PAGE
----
Cooking lesson in Austria with Bianca Gusenbauer at Bianca Isst

[Recipe] Traditional Austrian Beef Goulash & Spaetzli

Beef Goulash. Is it Austrian or Hungarian?!

After having been to both countries and stayed with locals, I learnt that goulash is a shared dish between the 2 nations (kinda like how Aussies and Kiwis claim to have created the Pavlova) but Austrian Goulash is thicker like a stew and uses caraway seeds whereas Hungarian Goulash is like a soup. Both incredible!

My first beef goulash was with the lovely Austrian chef, economist and writer Bianca Gusenbauer at her Austrian cooking school in Vienna, Bianca Isst. Isst meaning is eating, in German. The Austrian cooking lesson (125 Euros) was the best thing I ever did in Austria.

She taught us so much about the socio-economic demographic division in Vienna, Austrian food culture, Austrian lingo, coffee culture and of course, how to cook the 2 most popular Austrian dishes – Beef Goulash and Apple Strudel. Anyway, let’s leave this incredible experience for another blog post.



Beef goulash and small spaetzli




Spaetzli Maker Equipment

Spaetzli is a simple egg noodle that the Austrians and Hungarians (and, Southern part of Germany, Munich/Bavaria) created. It is uncomplicated “poor-people food” simply due to the flexibility of the amounts of flour, eggs and milk used and those were ingredients the less fortunate could afford. The egg noodles will work – whether you have less flour or less eggs. It just will, I promise.

To make spaetzli, you can use:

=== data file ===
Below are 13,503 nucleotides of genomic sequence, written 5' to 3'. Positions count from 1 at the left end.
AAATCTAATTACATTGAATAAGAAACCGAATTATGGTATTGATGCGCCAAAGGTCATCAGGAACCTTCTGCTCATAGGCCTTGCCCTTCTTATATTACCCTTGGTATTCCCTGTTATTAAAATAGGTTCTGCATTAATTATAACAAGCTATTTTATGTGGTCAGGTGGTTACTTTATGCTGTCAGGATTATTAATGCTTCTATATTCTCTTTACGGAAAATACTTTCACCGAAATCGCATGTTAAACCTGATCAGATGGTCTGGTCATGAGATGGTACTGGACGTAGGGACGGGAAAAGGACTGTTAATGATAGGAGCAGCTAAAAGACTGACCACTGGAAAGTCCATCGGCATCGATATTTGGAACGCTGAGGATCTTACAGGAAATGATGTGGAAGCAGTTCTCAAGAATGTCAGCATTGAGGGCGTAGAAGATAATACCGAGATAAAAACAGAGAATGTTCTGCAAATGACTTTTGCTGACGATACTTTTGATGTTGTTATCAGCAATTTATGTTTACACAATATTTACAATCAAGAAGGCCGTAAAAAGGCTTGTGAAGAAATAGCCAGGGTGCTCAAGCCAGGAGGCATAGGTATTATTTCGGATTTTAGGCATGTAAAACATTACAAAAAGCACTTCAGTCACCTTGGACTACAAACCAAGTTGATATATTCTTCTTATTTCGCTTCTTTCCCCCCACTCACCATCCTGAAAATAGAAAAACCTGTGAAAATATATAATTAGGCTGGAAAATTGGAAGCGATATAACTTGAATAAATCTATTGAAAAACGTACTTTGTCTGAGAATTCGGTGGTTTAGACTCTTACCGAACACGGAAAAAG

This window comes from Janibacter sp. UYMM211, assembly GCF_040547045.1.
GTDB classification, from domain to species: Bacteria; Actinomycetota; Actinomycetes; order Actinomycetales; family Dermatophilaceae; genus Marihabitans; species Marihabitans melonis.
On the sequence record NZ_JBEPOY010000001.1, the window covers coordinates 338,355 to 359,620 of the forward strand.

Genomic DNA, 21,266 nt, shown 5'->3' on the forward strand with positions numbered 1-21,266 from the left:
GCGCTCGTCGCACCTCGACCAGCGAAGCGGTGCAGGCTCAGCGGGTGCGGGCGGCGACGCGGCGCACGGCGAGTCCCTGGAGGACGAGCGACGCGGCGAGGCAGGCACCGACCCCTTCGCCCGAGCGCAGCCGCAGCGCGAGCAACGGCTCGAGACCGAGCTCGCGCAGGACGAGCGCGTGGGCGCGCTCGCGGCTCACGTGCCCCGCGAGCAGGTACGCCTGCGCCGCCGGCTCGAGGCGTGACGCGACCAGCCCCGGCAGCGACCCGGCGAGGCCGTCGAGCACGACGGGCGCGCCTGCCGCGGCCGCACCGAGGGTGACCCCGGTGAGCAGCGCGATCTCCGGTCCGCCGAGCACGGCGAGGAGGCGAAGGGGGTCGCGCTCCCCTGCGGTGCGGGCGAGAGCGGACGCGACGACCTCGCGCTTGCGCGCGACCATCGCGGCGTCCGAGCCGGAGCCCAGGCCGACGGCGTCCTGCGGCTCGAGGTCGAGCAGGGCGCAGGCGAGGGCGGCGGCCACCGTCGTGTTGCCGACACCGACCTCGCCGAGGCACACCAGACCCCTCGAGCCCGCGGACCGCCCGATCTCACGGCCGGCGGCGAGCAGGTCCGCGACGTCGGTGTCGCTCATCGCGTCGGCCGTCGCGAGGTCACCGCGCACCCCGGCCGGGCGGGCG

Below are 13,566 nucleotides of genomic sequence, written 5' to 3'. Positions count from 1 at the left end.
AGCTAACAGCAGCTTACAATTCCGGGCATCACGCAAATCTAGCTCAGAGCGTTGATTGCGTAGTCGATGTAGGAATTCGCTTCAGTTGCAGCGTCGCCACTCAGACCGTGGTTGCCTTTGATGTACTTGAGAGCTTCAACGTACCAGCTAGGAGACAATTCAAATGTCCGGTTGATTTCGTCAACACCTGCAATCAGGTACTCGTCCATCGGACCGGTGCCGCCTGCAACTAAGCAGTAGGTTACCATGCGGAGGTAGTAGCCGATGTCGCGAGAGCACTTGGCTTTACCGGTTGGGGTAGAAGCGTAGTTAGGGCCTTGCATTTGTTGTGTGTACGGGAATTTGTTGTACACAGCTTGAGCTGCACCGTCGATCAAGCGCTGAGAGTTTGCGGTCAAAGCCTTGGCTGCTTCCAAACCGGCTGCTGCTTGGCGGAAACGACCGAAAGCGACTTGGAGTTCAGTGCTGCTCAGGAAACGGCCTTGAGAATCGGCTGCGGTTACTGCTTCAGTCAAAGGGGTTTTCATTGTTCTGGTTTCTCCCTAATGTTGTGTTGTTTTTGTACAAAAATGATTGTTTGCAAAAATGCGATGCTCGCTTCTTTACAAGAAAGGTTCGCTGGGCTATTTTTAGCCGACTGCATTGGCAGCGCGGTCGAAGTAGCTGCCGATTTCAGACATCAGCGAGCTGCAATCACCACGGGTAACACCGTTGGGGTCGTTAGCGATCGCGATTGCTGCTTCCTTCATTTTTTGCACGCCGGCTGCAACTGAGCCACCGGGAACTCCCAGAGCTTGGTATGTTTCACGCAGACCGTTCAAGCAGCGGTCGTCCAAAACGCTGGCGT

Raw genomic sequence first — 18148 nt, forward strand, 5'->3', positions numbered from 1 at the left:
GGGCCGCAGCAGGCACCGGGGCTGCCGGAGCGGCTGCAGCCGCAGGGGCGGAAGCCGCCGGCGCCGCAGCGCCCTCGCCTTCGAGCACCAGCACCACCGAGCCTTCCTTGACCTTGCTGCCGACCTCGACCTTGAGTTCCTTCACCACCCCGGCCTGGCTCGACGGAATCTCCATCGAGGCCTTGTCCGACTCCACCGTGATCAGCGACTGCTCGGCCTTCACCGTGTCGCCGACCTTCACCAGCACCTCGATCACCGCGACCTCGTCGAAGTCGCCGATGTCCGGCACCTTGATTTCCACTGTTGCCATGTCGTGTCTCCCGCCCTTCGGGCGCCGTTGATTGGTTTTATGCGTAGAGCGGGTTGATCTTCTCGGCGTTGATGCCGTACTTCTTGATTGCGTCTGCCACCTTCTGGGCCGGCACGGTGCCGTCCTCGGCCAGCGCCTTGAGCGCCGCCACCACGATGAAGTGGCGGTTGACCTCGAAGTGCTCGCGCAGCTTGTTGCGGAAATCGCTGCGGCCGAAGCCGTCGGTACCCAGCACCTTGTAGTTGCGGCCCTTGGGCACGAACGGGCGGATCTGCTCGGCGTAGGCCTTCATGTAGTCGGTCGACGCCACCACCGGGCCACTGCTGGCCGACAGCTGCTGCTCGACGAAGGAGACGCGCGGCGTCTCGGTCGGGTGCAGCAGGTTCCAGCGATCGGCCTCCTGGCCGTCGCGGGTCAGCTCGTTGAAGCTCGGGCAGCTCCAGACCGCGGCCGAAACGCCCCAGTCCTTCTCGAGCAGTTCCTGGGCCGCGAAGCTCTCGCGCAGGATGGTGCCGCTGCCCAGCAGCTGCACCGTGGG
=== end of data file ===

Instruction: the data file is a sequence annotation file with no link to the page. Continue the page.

1. A chopping board and a knife – easy and roughly chopped. You just need to scrap fast, use that wrist power! Cheapest option as this will not require buying any new cooking equipment. You’ll probably yield bigger sized spaetzli and that’s perfectly fine. See picture below.
  2. A scraper and a metal plate with holes (looks just like a cheese grater)
  3. A proper metal spaetzli maker

Tip: If you’re going to Hungary, buy it there. Mine was ridiculously cheap. I got it for 3 Euros compared to the one I was looking at in Austrian for 30-70 Euros. I got it at the Budapest Great Market Hall (underground near Aldi).



Spaetzli egg noodles roughly chopped


Serves: 8
Prep time: 45 minutes – 1 hour
Cooking time: 2 hours

Goulash Ingredients:

  • 2 kg beef (oyster blade), cut into 1-inch cubes
  • 1 kg brown onions, sliced thinly (crazy I know, just do it)
  • 4 tbsp tomato paste
  • 5 cloves of garlic, chopped
  • 700ml water
  • Olive oil
  • Himalayan Pink Salt
  • Black pepper
  • 3 tsp caraway seeds – this makes it an Austrian goulash!!
  • 5-6 tbsp sweet paprika powder
  • White vinegar, just a splash (3 tbsp)
  • 2 tsp marjoram (optional)
  • 3 tbsp chilli flakes (optional)

Spaetzli Ingredients:

  • 500 g plain flour
  • 5 eggs
  • Milk (approximately 200 ml)
  • Himalayan Pink Salt
  • Butter
  • Cooking equipment: Spaetzli strainer or chopping board or scrapper

Goulash Method: